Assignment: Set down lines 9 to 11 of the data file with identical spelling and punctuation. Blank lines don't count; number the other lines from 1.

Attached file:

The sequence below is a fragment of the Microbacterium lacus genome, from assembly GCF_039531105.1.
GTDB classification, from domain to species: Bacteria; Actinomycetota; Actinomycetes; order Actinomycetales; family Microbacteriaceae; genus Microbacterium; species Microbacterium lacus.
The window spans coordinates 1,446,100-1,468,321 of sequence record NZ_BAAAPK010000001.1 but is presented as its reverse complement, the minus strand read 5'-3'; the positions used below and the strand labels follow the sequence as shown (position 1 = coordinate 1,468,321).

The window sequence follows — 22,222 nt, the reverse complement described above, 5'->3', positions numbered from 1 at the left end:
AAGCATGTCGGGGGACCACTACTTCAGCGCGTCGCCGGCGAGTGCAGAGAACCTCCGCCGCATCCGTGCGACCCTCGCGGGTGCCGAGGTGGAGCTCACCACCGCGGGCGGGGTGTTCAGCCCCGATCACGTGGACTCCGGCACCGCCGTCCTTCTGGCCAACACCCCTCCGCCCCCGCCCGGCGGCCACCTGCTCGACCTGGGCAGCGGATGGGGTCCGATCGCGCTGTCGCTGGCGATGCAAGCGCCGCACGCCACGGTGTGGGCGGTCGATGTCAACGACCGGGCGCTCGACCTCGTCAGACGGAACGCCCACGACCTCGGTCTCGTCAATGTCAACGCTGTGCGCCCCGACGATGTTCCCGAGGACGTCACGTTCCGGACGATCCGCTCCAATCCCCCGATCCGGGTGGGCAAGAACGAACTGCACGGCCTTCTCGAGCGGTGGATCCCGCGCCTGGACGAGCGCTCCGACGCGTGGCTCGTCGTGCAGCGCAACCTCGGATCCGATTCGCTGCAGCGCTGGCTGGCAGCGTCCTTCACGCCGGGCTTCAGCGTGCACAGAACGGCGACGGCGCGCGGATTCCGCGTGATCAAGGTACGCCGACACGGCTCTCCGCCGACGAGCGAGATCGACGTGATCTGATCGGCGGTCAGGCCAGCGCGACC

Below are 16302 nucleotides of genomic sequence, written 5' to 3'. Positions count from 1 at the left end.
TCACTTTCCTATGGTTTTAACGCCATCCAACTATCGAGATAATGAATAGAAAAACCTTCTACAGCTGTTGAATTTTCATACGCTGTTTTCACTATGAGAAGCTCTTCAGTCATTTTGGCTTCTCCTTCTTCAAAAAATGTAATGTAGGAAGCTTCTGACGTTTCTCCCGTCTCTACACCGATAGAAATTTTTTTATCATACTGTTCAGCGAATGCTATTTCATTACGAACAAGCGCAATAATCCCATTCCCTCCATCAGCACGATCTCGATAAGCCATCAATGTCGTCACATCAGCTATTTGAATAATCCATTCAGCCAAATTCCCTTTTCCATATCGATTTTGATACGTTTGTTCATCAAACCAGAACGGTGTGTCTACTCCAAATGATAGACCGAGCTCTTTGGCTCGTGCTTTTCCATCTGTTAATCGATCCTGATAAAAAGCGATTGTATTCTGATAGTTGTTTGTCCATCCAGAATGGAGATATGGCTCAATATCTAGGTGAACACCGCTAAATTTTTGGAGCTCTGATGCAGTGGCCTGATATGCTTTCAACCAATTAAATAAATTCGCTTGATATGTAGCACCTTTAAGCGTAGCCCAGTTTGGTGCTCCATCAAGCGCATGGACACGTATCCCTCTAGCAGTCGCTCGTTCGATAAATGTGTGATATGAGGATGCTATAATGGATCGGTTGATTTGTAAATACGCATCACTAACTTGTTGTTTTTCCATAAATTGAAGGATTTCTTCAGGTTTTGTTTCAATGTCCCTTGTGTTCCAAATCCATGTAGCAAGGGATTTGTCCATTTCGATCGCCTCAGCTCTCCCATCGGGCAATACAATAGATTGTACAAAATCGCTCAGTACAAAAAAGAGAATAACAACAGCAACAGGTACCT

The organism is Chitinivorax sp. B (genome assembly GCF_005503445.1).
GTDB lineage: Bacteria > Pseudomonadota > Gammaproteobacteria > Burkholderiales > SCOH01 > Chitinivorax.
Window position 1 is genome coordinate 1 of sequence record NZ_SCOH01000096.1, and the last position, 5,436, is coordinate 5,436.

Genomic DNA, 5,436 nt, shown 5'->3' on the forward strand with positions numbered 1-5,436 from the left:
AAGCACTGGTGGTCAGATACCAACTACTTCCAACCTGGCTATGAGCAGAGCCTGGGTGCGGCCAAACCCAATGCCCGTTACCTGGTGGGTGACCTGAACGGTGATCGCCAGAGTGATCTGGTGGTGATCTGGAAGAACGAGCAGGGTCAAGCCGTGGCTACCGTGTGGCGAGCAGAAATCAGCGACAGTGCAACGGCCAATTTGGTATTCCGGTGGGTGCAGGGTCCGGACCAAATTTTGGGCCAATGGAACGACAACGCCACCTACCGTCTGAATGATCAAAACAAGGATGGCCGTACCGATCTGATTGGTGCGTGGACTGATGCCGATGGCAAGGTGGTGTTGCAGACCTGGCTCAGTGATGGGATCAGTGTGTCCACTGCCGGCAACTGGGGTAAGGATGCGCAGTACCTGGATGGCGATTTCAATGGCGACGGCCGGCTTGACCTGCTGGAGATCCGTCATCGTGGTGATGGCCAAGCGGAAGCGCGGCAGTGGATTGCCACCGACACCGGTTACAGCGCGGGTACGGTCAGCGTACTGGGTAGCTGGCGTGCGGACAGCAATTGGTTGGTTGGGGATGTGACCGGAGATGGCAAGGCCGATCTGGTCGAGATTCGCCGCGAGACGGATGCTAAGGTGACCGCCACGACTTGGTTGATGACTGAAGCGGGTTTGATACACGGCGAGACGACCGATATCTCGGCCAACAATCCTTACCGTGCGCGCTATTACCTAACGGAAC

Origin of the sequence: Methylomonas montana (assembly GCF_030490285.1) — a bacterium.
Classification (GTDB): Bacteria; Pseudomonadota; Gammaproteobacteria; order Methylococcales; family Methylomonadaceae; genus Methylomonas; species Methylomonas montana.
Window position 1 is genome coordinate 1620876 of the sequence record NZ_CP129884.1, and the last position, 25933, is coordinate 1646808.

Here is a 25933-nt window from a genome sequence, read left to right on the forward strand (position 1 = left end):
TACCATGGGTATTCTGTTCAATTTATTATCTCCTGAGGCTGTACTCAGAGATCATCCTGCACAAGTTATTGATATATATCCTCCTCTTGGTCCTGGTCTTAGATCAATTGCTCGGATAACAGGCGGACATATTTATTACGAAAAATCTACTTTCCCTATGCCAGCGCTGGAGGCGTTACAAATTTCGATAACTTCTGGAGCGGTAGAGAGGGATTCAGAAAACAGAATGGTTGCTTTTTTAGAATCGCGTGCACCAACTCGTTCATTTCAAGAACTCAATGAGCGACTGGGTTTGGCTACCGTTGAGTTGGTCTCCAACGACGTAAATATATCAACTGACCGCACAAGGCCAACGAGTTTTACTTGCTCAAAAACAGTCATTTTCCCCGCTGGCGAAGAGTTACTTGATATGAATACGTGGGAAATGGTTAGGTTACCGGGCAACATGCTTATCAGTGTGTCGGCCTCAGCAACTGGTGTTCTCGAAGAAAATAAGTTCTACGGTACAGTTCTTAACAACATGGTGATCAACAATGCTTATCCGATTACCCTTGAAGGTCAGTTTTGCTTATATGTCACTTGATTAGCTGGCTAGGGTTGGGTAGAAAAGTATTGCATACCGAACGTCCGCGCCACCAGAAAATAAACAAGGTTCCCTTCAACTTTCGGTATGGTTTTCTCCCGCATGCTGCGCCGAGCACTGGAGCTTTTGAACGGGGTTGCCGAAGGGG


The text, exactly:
GTDB lineage: Bacteria > Pseudomonadota > Gammaproteobacteria > Burkholderiales > SCOH01 > Chitinivorax.
Window position 1 is genome coordinate 1 of sequence record NZ_SCOH01000096.1, and the last position, 5,436, is coordinate 5,436.

Genomic DNA, 5,436 nt, shown 5'->3' on the forward strand with positions numbered 1-5,436 from the left: